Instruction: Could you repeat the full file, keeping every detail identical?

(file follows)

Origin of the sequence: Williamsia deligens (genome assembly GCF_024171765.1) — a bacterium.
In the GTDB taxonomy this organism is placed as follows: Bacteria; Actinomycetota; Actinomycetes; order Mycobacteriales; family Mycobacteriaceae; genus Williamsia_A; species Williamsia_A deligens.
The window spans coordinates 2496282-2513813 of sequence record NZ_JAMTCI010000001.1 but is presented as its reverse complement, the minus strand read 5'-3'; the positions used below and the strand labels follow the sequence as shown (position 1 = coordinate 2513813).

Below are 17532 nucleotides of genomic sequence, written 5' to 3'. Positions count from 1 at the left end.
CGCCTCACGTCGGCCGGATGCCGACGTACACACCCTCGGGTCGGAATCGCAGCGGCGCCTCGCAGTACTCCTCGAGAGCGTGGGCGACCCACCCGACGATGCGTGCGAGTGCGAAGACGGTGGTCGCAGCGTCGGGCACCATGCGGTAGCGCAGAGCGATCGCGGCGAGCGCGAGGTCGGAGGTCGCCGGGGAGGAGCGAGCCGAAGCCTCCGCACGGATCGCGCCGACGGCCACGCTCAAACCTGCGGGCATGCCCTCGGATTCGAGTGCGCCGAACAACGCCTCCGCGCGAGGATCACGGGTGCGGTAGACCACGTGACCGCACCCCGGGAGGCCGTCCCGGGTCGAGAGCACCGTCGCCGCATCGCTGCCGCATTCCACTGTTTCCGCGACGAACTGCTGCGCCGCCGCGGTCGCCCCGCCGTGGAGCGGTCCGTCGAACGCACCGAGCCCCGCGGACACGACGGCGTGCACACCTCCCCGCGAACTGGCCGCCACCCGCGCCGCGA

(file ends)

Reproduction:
Origin of the sequence: Williamsia deligens (genome assembly GCF_024171765.1) — a bacterium.
In the GTDB taxonomy this organism is placed as follows: Bacteria; Actinomycetota; Actinomycetes; order Mycobacteriales; family Mycobacteriaceae; genus Williamsia_A; species Williamsia_A deligens.
The window spans coordinates 2496282-2513813 of sequence record NZ_JAMTCI010000001.1 but is presented as its reverse complement, the minus strand read 5'-3'; the positions used below and the strand labels follow the sequence as shown (position 1 = coordinate 2513813).

Below are 17532 nucleotides of genomic sequence, written 5' to 3'. Positions count from 1 at the left end.
CGCCTCACGTCGGCCGGATGCCGACGTACACACCCTCGGGTCGGAATCGCAGCGGCGCCTCGCAGTACTCCTCGAGAGCGTGGGCGACCCACCCGACGATGCGTGCGAGTGCGAAGACGGTGGTCGCAGCGTCGGGCACCATGCGGTAGCGCAGAGCGATCGCGGCGAGCGCGAGGTCGGAGGTCGCCGGGGAGGAGCGAGCCGAAGCCTCCGCACGGATCGCGCCGACGGCCACGCTCAAACCTGCGGGCATGCCCTCGGATTCGAGTGCGCCGAACAACGCCTCCGCGCGAGGATCACGGGTGCGGTAGACCACGTGACCGCACCCCGGGAGGCCGTCCCGGGTCGAGAGCACCGTCGCCGCATCGCTGCCGCATTCCACTGTTTCCGCGACGAACTGCTGCGCCGCCGCGGTCGCCCCGCCGTGGAGCGGTCCGTCGAACGCACCGAGCCCCGCGGACACGACGGCGTGCACACCTCCCCGCGAACTGGCCGCCACCCGCGCCGCGA